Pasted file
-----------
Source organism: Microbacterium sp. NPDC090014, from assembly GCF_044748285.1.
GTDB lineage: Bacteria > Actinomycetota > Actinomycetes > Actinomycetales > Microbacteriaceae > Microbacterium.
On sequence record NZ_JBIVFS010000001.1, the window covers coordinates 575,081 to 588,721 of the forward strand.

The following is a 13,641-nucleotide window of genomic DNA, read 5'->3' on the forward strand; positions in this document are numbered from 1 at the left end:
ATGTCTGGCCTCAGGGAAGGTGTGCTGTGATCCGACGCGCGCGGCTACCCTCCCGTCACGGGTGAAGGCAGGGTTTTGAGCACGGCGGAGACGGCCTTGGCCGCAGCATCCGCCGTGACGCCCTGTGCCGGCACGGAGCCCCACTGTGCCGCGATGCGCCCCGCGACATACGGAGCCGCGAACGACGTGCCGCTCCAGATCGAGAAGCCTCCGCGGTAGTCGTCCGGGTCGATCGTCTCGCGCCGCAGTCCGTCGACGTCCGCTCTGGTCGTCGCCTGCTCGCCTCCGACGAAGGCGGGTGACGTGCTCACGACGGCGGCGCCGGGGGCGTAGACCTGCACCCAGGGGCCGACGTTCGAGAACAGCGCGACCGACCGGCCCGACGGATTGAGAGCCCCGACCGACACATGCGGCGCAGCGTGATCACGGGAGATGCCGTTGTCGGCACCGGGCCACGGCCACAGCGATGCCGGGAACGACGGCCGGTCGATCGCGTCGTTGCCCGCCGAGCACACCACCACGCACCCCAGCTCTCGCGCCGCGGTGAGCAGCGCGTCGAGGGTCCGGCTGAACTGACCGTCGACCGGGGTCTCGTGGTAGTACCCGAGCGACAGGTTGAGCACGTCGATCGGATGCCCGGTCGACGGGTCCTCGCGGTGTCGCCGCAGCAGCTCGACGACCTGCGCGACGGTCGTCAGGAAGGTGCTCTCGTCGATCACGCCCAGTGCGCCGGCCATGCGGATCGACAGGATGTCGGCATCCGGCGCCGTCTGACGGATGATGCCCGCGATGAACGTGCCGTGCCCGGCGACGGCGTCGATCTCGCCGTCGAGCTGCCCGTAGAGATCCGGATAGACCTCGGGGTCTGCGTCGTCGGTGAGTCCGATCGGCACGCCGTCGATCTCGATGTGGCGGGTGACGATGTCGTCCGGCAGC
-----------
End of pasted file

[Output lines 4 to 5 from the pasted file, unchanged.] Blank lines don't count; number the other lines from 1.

The following is a 13,641-nucleotide window of genomic DNA, read 5'->3' on the forward strand; positions in this document are numbered from 1 at the left end:
ATGTCTGGCCTCAGGGAAGGTGTGCTGTGATCCGACGCGCGCGGCTACCCTCCCGTCACGGGTGAAGGCAGGGTTTTGAGCACGGCGGAGACGGCCTTGGCCGCAGCATCCGCCGTGACGCCCTGTGCCGGCACGGAGCCCCACTGTGCCGCGATGCGCCCCGCGACATACGGAGCCGCGAACGACGTGCCGCTCCAGATCGAGAAGCCTCCGCGGTAGTCGTCCGGGTCGATCGTCTCGCGCCGCAGTCCGTCGACGTCCGCTCTGGTCGTCGCCTGCTCGCCTCCGACGAAGGCGGGTGACGTGCTCACGACGGCGGCGCCGGGGGCGTAGACCTGCACCCAGGGGCCGACGTTCGAGAACAGCGCGACCGACCGGCCCGACGGATTGAGAGCCCCGACCGACACATGCGGCGCAGCGTGATCACGGGAGATGCCGTTGTCGGCACCGGGCCACGGCCACAGCGATGCCGGGAACGACGGCCGGTCGATCGCGTCGTTGCCCGCCGAGCACACCACCACGCACCCCAGCTCTCGCGCCGCGGTGAGCAGCGCGTCGAGGGTCCGGCTGAACTGACCGTCGACCGGGGTCTCGTGGTAGTACCCGAGCGACAGGTTGAGCACGTCGATCGGATGCCCGGTCGACGGGTCCTCGCGGTGTCGCCGCAGCAGCTCGACGACCTGCGCGACGGTCGTCAGGAAGGTGCTCTCGTCGATCACGCCCAGTGCGCCGGCCATGCGGATCGACAGGATGTCGGCATCCGGCGCCGTCTGACGGATGATGCCCGCGATGAACGTGCCGTGCCCGGCGACGGCGTCGATCTCGCCGTCGAGCTGCCCGTAGAGATCCGGATAGACCTCGGGGTCTGCGTCGTCGGTGAGTCCGATCGGCACGCCGTCGATCTCGATGTGGCGGGTGACGATGTCGTCCGGCAGC